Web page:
“It’s my fault you’re here, you shouldn’t be here!” Billy gasped. “I saved you and for what! So you could kill everything in your path! I did it, it’s my fault they’re all dead!”

“Yea, yu’re right. I’ve known it for a long time, I shouldn’t be here. But I am, and I hate this world and everything in it. The time has come to settle the score, to make ‘em pay, make ‘em all pay! And you’re gonna be next!”

John raised the rifle and pointed it at Billy’s head.

“Goodbye, little brother, see you in Hell!”

A rock trickled down from the opening Billy had cut in the roof and landed next to John’s feet. As he looked up, Billy bolted for the gate. A shot rang out as he dove into the liquid stone.

He seemed to be spinning through the vapor light, his senses reeling from the battle. Billy crashed into the icy snow, rolling over and over the frozen ground. Twenty yards away the shouts and screams of children beckoned him. He saw himself standing on the ice reaching into the water with the stick. John held on, slowly being pulled toward salvation. Billy jumped up and ran toward himself as a rifle shot zinged by. On and on he ran as shot after shot flew by, smashing bits of ice into the air. He could hear John’s screaming voice rise above the clatter, threatening and cursing, vowing his death.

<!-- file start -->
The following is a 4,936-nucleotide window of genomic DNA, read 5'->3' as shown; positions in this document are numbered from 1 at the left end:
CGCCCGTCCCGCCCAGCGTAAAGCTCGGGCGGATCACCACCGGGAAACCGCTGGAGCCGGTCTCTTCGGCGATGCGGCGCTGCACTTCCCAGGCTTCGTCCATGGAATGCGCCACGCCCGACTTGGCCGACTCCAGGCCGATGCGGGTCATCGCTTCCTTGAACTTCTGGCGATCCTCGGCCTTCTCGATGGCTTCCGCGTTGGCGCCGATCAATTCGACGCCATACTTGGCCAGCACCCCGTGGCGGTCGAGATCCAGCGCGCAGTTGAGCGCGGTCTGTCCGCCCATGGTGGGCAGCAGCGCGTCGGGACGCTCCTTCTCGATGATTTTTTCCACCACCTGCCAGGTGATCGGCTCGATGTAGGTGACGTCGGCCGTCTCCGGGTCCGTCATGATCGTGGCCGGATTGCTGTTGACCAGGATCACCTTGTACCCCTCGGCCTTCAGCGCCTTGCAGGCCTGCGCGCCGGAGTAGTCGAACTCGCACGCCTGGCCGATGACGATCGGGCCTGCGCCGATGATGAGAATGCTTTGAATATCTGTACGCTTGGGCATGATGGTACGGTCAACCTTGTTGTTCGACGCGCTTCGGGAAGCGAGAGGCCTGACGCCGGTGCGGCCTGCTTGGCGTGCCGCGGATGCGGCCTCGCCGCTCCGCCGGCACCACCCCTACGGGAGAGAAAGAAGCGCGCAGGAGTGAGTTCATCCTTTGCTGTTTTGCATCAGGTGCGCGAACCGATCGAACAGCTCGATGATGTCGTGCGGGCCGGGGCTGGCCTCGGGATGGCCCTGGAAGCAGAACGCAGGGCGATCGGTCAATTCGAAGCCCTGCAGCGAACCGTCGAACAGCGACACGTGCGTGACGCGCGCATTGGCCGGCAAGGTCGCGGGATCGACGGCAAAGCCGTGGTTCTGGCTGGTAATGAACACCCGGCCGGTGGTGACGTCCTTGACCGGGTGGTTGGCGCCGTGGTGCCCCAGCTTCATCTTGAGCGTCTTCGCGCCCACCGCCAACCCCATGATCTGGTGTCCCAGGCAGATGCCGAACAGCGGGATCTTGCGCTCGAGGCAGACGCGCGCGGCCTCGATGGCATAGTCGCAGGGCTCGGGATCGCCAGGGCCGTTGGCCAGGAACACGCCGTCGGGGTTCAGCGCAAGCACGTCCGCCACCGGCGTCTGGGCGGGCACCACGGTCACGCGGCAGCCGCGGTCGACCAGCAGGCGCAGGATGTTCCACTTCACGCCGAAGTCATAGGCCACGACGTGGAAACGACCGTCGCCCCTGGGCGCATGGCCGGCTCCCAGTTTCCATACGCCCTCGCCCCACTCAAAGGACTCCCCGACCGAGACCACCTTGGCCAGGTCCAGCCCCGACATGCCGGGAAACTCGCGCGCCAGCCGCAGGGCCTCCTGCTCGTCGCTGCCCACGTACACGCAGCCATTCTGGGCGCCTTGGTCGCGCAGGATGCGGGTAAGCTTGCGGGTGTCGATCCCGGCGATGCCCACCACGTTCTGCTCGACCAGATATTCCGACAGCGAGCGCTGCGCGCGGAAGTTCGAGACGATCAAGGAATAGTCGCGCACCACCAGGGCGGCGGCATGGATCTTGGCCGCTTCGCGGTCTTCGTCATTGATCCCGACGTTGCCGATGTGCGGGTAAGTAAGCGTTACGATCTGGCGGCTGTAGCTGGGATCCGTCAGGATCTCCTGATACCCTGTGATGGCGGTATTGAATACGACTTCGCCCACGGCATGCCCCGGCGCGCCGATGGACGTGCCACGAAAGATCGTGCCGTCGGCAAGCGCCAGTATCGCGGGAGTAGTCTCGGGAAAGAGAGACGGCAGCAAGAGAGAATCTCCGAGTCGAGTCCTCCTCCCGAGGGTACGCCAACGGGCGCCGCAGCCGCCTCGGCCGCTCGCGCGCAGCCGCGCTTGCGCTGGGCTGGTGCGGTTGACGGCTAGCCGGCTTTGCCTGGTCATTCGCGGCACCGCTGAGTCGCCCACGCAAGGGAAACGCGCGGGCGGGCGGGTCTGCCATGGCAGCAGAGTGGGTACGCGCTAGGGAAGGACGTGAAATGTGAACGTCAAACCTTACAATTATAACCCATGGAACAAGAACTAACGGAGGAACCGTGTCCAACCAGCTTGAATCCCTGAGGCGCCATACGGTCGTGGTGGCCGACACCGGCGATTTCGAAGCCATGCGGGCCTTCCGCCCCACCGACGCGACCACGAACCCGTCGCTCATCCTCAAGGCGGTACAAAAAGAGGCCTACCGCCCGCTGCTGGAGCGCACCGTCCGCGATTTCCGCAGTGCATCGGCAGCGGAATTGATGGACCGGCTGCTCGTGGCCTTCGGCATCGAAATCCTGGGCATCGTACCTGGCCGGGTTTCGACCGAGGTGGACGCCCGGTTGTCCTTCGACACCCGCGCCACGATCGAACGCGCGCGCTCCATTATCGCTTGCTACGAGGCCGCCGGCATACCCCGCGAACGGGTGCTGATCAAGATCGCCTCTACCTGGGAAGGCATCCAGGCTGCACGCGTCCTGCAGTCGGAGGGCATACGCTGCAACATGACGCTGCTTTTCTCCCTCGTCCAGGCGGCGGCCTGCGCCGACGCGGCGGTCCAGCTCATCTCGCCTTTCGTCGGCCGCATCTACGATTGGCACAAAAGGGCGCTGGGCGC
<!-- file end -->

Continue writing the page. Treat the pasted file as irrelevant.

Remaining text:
Almost there, he could see himself reaching for the jacket, his hand grasping and pulling the monster to safety. Billy summoned every last ounce of strength and smashed into himself sending them both sliding across the ice. John reached out, his hand rising above the water seeking the edge of the crack. Grasping the ice his hand slipped and began to flail against the cold dark river, the current carrying him under.

Billy looked and saw his brother running across the snow, screaming with rage, hate filling his voice. Then slowly he began to see John’s body becoming transparent, glistening brighter than the snow. Growing fainter and fainter, the horrible voice drifting off toward oblivion, till there was nothing there, nothing at all but the wind whistling through the snow covered pines.